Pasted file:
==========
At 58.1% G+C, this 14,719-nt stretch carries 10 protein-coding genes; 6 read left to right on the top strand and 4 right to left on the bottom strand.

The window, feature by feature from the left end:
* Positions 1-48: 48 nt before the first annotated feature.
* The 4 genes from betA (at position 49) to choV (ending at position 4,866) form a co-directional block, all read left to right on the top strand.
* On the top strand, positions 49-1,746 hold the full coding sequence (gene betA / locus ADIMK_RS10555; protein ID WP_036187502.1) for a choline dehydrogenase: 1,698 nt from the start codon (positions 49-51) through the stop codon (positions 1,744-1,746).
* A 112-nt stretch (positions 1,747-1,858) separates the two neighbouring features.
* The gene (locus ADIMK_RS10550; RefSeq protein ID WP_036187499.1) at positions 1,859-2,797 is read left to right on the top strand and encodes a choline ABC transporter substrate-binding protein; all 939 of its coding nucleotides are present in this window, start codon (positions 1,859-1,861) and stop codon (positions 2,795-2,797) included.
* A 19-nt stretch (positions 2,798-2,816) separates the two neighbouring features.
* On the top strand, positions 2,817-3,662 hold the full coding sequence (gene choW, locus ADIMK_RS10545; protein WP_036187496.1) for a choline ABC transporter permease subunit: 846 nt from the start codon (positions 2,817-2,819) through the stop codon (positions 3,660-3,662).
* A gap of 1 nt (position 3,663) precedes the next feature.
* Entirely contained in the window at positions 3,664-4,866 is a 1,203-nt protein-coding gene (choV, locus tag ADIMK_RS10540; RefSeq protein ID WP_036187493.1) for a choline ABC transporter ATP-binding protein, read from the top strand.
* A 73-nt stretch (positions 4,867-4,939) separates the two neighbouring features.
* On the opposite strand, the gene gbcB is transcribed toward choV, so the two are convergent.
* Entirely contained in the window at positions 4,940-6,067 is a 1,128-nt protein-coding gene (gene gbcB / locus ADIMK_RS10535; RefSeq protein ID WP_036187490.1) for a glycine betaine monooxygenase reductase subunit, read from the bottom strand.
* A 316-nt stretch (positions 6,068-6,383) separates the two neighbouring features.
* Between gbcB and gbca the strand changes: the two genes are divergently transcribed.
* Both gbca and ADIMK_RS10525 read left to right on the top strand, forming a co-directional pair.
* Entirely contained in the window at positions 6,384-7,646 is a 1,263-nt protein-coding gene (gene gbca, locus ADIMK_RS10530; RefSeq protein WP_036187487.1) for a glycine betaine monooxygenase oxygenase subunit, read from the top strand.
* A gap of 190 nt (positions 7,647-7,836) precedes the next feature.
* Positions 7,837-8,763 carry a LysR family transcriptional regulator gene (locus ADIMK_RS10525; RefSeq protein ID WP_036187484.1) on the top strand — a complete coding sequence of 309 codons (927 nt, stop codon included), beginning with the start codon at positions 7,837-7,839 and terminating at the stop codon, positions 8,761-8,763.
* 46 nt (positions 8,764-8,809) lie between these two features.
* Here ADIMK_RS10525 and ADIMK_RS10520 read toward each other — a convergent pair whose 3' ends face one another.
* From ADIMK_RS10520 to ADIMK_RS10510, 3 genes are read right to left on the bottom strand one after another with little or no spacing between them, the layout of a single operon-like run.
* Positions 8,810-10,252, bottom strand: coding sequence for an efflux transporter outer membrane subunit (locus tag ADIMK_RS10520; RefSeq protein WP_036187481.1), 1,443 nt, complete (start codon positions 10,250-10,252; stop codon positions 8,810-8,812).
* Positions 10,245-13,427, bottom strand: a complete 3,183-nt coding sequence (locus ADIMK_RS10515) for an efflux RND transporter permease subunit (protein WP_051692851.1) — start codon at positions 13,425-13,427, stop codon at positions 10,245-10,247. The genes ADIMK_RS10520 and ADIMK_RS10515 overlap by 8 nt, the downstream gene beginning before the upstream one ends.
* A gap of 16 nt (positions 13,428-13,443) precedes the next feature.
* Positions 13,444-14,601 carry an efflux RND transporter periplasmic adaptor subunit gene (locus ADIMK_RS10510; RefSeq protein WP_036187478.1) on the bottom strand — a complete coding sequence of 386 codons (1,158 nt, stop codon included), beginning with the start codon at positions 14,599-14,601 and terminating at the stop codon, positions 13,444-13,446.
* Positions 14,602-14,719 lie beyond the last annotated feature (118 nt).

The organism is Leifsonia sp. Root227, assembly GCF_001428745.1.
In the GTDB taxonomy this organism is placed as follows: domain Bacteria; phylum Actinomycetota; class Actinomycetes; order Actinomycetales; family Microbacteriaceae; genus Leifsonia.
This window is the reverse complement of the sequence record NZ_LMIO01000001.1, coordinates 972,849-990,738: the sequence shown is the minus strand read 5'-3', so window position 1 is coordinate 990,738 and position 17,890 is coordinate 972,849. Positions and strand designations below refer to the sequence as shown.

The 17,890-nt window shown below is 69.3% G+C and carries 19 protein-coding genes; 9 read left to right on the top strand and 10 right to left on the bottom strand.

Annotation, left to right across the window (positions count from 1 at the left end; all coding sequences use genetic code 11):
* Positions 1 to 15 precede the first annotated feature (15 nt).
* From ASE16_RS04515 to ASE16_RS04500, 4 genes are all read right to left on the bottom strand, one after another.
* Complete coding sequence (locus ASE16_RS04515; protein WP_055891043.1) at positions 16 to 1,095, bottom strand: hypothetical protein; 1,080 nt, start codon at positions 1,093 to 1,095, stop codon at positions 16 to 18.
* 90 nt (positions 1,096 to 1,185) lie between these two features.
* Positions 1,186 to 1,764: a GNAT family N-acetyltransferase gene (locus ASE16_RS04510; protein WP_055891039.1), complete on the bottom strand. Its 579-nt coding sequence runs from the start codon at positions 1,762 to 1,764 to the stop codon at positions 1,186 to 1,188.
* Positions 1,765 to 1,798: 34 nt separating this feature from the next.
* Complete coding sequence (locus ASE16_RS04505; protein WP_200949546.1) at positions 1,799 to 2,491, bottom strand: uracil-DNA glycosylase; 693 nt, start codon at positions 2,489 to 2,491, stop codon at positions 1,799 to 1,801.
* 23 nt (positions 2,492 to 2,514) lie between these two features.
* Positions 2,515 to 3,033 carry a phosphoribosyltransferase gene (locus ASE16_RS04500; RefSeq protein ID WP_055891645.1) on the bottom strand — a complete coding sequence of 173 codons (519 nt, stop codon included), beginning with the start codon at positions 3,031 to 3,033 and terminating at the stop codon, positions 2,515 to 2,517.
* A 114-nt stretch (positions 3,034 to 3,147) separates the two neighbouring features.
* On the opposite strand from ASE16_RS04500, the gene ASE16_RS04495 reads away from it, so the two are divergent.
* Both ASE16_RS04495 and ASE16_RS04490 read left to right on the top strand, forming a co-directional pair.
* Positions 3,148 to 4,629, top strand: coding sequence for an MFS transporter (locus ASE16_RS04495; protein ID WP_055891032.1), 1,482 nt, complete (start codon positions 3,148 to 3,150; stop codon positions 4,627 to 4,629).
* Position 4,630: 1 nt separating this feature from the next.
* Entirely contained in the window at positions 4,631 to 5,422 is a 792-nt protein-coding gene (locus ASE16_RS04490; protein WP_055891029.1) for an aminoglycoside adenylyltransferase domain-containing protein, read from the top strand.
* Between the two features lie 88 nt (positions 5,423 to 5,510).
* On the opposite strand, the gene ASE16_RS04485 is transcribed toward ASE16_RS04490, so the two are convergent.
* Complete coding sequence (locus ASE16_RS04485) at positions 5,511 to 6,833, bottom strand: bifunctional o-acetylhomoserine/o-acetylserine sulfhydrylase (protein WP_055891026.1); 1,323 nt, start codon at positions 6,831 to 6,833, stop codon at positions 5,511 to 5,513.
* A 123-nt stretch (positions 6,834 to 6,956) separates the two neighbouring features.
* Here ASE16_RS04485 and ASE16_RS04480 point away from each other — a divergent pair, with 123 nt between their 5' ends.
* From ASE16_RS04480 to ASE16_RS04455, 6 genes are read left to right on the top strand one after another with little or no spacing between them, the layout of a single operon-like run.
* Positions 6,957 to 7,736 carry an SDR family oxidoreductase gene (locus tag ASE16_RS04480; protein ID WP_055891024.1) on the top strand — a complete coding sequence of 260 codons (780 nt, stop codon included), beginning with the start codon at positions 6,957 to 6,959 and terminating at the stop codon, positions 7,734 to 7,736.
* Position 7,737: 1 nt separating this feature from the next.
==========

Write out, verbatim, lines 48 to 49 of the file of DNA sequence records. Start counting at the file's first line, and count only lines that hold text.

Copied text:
* Entirely contained in the window at positions 4,631 to 5,422 is a 792-nt protein-coding gene (locus ASE16_RS04490; protein WP_055891029.1) for an aminoglycoside adenylyltransferase domain-containing protein, read from the top strand.
* Between the two features lie 88 nt (positions 5,423 to 5,510).